Are $15 Airline Tickets the New Normal?
There have been ticket price wars almost as long as there have been airlines. One carrier wishes to pick up market share on a particular route and decides to drop ticket prices to take market share from rivals. The long history of airline bankruptcies is a testament to how much discounted tickets can wound a carrier, if the discounts are low enough and go on long enough. An airline has begun to offer tickets for $15 on some routes. Other carriers may have to match that if they want to avoid a sharp drop in the number of passengers and become another statistic in an unforgiving industry.
Frontier Airlines offers flights out of Newark, one of the largest airports in the world. In addition to current routes, in about three months it will start to offer service to Las Vegas, Miami, Orlando and San Juan in Puerto Rico. The $15 fares are presumably to boost passenger traffic on these routes. Carriers from nearby La Guardia and JFK fly to these destinations as well. Competition for passengers from the Northeast to the warmest parts of America is fierce. These are the 20 airlines that have gone out of business in the past year.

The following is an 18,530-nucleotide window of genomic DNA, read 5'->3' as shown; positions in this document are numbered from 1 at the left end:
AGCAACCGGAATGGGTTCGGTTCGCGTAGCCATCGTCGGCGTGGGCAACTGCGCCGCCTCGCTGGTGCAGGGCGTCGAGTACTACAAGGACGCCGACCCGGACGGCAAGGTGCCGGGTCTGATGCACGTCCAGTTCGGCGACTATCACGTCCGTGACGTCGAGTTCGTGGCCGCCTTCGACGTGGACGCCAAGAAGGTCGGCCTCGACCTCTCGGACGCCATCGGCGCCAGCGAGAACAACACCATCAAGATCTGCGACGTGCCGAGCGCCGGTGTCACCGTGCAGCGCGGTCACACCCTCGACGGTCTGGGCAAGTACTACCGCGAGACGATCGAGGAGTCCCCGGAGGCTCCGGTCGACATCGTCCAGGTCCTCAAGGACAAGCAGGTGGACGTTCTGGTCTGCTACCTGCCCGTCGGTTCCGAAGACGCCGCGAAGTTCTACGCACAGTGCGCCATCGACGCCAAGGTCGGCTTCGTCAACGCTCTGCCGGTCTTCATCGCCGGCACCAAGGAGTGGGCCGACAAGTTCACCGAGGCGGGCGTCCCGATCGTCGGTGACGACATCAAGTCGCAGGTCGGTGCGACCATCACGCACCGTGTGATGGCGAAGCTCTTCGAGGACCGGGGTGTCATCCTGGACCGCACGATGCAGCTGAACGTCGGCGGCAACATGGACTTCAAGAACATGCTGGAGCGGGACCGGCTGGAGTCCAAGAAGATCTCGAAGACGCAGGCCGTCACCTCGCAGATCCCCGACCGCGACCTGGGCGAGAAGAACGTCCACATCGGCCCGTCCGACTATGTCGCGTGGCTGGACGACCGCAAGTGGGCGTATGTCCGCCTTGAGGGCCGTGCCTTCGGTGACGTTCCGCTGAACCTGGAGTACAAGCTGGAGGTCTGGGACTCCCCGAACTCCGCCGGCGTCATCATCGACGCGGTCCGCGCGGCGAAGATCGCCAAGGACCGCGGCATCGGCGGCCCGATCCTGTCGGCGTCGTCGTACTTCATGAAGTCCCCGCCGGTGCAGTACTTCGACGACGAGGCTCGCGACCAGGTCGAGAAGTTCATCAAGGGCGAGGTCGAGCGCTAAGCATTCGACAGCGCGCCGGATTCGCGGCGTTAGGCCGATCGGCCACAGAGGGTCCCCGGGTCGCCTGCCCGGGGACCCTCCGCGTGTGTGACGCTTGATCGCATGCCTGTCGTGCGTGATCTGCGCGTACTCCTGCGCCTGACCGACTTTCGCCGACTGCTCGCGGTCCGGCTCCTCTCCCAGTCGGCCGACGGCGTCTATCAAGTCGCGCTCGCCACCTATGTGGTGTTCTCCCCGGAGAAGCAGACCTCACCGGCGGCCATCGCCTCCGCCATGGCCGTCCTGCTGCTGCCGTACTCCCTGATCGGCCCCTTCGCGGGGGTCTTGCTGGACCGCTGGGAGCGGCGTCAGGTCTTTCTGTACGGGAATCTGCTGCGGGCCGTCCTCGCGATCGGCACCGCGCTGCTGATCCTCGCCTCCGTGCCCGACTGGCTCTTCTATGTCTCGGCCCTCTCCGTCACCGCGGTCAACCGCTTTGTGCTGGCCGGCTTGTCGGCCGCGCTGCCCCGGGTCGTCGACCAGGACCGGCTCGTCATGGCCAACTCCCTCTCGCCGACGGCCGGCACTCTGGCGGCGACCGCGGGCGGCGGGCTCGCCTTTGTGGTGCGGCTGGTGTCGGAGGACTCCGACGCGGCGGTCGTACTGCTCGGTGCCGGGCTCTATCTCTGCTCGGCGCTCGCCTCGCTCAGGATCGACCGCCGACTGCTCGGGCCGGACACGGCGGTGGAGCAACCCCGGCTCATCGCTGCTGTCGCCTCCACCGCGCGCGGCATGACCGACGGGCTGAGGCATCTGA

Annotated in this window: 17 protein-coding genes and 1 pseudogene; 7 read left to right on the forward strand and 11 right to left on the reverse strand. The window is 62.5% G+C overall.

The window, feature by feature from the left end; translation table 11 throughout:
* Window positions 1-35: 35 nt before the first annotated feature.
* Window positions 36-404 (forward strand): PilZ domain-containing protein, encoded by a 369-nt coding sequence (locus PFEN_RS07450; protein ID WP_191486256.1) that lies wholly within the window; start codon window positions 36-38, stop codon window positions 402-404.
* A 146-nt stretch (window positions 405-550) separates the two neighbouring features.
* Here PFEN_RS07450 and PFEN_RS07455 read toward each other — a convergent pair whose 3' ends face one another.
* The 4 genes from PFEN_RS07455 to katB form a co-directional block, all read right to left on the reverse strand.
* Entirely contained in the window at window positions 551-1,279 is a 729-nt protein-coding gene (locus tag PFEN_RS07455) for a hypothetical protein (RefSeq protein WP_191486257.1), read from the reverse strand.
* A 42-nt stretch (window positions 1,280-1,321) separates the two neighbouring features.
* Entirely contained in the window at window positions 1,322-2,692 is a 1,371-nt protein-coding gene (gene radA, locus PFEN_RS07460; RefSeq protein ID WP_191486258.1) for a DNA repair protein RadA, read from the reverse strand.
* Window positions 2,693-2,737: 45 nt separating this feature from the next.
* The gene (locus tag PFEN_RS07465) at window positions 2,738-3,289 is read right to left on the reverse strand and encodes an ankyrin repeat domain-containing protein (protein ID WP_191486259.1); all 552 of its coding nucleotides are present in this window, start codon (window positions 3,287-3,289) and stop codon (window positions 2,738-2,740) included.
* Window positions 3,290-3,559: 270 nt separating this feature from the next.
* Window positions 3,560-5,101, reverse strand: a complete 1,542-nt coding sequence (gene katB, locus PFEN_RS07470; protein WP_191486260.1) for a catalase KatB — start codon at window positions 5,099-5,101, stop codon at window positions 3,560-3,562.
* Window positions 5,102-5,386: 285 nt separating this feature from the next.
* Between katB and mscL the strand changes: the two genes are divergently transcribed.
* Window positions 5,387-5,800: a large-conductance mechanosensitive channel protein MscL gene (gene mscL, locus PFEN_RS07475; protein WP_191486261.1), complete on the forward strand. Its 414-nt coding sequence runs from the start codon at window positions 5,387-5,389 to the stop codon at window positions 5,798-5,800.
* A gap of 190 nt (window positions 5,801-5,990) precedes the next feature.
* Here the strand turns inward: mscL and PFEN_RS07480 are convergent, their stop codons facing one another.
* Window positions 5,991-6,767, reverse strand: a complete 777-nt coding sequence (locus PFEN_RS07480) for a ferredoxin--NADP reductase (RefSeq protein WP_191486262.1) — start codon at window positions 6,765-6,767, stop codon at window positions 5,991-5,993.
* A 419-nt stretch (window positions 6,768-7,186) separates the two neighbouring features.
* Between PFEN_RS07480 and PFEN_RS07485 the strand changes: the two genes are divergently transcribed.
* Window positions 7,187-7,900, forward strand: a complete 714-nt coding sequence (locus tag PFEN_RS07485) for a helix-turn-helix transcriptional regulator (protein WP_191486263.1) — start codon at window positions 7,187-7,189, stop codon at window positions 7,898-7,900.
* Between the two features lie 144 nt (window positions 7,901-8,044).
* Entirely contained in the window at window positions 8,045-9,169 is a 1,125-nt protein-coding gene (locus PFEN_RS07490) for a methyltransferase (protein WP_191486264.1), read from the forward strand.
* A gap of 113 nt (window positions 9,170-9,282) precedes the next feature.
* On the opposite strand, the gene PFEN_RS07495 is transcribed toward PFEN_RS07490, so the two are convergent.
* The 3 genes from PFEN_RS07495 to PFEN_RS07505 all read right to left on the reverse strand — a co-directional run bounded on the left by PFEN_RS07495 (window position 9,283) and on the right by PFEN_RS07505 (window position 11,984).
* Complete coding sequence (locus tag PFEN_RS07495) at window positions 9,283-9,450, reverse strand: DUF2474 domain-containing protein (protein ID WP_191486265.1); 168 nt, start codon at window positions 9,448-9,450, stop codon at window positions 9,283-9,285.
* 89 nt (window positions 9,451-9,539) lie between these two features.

What do carriers have to match when they look at the Frontier prices? It may not be $15 at all. The company is known for piling on fees for what many other airlines offer as basic service. These include luggage, seat selection and carry on items. The cost of a Frontier ticket can be much higher than the first price a potential passenger may see. However, even with the “extras,” Frontier tickets set a low bar for total cost.
Frontier is not the only carrier that regularly offers fares well under $100. Most carriers have tickets well below that, but almost always this price is based on certain caveats. Usually first among these is that tickets need to be booked well in advance. This allows the carrier to fill planes early and helps prevent them from flying with empty seats. Most of the sub-$100 fares are for light flying periods, which often means mid-week instead of weekends.
The answer to whether $15 fares are the wave of the future is based mostly on two things. Are those fares really $15 once other than the most basic service is added on? And how many restrictions are there for passengers who need to fly at certain times or on fixed dates? When including hidden fees, some supposedly low-cost airlines end up being unexpectedly pricey. Here is a list of the budget airlines that cost as much as traditional ones.